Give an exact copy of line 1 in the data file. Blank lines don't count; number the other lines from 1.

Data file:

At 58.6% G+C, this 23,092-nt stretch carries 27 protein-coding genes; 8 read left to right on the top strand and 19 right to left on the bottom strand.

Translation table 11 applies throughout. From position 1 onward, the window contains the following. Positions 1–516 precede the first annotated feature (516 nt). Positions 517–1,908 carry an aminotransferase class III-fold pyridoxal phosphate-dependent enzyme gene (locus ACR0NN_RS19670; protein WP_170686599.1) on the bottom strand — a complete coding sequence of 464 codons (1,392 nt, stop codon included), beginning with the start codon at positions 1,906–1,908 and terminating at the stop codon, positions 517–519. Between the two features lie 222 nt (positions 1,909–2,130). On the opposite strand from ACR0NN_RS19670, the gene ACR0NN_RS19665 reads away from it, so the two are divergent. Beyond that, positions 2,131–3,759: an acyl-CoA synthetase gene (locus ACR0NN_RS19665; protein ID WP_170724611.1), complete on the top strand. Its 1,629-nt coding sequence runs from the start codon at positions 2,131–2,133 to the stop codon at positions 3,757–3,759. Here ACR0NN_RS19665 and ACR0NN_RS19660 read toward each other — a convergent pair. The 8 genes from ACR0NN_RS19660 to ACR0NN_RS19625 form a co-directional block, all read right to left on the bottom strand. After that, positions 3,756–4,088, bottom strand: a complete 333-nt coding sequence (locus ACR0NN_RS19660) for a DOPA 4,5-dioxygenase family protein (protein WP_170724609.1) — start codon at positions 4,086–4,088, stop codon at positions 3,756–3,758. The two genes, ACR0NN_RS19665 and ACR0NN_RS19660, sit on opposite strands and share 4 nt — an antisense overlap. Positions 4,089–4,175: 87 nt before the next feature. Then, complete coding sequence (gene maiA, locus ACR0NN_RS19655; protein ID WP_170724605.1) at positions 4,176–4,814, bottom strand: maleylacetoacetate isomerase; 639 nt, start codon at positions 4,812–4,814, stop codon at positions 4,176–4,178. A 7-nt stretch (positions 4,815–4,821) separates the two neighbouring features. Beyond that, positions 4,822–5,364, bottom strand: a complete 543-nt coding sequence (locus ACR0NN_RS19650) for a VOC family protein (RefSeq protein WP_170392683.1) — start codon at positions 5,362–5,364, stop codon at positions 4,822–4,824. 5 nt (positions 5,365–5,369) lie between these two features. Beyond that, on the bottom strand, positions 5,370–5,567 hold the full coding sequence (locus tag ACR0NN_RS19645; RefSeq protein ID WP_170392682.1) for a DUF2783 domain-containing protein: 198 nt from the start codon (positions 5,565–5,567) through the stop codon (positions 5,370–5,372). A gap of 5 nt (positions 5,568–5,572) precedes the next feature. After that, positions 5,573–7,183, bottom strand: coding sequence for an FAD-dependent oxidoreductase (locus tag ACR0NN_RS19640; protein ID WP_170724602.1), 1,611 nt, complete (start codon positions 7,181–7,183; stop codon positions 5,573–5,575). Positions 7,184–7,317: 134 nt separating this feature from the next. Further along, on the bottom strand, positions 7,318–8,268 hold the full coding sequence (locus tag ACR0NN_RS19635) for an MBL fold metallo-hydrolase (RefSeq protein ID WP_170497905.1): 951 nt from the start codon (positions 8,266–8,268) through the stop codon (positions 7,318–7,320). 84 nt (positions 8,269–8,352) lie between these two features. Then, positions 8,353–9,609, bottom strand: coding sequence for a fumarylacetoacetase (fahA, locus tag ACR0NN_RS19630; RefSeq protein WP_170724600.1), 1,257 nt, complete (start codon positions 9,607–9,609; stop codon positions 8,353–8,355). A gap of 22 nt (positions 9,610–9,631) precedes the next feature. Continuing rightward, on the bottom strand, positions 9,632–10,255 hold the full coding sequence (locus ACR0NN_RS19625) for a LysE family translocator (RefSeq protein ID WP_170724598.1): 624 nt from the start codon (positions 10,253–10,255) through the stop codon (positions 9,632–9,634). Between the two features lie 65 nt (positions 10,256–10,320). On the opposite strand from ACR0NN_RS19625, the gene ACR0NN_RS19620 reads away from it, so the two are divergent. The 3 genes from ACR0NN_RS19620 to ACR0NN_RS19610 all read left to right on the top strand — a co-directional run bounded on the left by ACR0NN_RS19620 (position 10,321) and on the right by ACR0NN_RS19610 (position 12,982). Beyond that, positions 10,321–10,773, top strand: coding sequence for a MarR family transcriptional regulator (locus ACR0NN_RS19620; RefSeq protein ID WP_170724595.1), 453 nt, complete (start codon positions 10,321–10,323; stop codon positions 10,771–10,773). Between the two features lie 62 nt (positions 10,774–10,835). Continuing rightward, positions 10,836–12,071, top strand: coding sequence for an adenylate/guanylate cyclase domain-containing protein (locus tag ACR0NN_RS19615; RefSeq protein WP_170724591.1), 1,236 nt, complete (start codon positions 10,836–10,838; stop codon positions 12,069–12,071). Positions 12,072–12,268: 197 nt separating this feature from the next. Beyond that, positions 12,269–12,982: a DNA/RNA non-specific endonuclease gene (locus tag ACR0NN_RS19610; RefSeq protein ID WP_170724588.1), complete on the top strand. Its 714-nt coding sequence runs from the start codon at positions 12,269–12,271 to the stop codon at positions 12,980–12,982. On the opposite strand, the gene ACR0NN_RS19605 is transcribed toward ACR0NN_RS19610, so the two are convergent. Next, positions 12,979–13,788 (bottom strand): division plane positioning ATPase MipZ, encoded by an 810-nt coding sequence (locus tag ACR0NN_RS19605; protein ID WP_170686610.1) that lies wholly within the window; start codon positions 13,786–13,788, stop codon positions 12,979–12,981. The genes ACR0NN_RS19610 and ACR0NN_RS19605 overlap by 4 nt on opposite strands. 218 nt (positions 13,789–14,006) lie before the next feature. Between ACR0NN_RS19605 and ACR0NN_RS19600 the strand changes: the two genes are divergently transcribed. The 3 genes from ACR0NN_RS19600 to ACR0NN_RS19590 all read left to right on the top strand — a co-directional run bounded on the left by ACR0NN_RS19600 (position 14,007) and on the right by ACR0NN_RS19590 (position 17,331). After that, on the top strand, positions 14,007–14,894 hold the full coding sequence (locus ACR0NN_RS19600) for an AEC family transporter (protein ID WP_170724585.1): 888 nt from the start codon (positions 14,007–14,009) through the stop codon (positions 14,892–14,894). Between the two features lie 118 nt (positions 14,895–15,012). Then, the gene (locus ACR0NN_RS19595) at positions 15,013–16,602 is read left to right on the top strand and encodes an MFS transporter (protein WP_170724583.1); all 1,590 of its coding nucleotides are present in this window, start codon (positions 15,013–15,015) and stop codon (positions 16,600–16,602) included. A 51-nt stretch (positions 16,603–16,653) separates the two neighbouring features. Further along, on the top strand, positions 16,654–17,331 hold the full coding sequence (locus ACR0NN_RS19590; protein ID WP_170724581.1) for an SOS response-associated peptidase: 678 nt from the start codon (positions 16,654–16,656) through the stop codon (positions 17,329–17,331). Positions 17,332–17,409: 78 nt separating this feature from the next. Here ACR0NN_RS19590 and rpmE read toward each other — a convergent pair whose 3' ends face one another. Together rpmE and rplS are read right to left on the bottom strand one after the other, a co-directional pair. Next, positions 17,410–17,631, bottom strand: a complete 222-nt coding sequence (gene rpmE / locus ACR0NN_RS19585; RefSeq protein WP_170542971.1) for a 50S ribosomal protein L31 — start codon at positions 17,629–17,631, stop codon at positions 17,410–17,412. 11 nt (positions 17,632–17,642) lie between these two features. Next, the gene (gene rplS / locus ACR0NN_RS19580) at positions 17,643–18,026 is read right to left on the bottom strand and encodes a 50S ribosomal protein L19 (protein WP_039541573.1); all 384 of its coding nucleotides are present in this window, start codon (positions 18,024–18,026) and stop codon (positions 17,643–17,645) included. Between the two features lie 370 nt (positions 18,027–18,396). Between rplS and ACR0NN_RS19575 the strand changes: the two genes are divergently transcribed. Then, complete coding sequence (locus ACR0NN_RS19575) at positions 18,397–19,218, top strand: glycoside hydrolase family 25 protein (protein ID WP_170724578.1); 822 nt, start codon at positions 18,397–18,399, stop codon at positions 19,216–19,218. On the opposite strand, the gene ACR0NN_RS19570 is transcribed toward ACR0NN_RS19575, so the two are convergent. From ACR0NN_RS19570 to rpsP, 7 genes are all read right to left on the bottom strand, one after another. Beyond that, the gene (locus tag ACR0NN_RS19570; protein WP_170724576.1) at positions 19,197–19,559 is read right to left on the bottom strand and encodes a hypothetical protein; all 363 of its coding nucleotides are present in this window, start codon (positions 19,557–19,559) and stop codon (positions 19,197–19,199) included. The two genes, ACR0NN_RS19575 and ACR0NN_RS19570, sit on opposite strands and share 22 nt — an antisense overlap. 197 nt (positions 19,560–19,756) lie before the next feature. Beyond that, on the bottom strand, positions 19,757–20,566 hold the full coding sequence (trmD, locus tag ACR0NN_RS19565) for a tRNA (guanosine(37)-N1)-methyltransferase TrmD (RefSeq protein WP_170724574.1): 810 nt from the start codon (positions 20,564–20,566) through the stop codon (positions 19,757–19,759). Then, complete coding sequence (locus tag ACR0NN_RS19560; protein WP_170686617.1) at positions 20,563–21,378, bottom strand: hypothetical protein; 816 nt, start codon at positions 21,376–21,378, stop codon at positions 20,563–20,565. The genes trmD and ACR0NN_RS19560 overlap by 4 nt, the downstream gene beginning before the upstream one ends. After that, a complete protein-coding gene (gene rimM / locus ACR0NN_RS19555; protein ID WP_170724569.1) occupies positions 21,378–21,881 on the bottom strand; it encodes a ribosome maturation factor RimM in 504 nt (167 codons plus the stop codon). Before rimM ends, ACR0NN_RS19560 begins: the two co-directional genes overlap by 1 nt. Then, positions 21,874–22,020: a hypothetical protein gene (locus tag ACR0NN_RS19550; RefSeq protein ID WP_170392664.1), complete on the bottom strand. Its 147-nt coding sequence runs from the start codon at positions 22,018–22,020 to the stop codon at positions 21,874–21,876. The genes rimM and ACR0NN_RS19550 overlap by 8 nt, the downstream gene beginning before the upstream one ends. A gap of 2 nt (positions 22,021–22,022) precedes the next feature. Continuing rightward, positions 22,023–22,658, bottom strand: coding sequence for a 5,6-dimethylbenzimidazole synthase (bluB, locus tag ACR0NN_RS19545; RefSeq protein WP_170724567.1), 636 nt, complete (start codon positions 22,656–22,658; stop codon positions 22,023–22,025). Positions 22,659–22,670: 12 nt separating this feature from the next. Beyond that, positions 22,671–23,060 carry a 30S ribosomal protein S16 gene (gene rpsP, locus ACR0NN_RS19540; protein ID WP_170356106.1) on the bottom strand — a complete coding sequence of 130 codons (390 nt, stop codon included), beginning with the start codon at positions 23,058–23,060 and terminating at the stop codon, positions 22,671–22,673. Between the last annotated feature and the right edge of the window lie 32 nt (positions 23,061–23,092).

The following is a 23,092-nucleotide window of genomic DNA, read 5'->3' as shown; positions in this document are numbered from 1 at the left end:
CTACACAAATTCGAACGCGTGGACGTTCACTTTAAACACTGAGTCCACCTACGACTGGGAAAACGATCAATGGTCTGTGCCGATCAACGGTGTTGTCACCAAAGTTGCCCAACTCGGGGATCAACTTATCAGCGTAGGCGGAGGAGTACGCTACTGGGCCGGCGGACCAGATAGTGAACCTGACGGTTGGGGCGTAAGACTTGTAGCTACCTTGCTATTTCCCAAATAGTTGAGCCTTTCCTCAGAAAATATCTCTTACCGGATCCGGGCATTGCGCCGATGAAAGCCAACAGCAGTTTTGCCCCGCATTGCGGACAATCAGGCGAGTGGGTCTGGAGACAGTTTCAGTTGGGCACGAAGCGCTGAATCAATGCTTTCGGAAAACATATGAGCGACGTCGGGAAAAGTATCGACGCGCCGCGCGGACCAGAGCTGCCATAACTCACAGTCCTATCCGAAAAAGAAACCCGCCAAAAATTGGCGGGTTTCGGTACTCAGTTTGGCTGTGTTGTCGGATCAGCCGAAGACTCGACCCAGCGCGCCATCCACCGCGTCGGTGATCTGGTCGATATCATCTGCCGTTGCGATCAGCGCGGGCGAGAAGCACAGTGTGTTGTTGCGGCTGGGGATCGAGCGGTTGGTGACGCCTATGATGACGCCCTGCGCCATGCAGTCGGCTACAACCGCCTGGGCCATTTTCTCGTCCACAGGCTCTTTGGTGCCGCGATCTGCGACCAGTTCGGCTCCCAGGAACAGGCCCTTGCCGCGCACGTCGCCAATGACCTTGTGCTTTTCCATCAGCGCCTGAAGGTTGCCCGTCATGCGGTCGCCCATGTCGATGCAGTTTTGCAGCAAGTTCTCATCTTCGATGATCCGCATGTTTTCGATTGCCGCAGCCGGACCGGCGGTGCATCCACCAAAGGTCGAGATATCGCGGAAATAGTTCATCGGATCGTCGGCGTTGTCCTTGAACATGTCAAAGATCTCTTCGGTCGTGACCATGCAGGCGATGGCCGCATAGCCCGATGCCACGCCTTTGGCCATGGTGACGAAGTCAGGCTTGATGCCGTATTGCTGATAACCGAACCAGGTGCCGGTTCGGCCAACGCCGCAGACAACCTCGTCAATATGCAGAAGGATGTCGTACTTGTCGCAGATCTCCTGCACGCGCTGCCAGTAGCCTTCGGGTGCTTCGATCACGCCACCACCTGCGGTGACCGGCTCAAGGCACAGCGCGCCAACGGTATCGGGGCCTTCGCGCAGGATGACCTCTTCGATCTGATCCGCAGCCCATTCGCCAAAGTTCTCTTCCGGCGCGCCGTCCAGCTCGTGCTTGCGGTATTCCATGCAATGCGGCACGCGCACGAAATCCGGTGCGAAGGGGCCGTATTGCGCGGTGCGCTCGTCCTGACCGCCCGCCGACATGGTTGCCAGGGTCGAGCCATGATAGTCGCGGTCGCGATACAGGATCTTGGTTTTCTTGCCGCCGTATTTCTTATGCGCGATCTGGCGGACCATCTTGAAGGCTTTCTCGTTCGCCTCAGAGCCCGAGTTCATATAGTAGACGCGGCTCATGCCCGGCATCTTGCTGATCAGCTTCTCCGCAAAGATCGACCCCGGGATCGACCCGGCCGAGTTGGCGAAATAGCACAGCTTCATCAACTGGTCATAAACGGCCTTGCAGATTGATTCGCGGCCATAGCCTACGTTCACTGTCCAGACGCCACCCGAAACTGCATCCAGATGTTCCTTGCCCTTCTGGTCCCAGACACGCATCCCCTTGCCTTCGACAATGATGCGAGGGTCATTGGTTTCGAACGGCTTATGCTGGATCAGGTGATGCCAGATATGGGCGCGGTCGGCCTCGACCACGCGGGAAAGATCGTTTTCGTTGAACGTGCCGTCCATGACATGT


At 58.6% G+C, this 23,092-nt stretch carries 27 protein-coding genes; 8 read left to right on the top strand and 19 right to left on the bottom strand.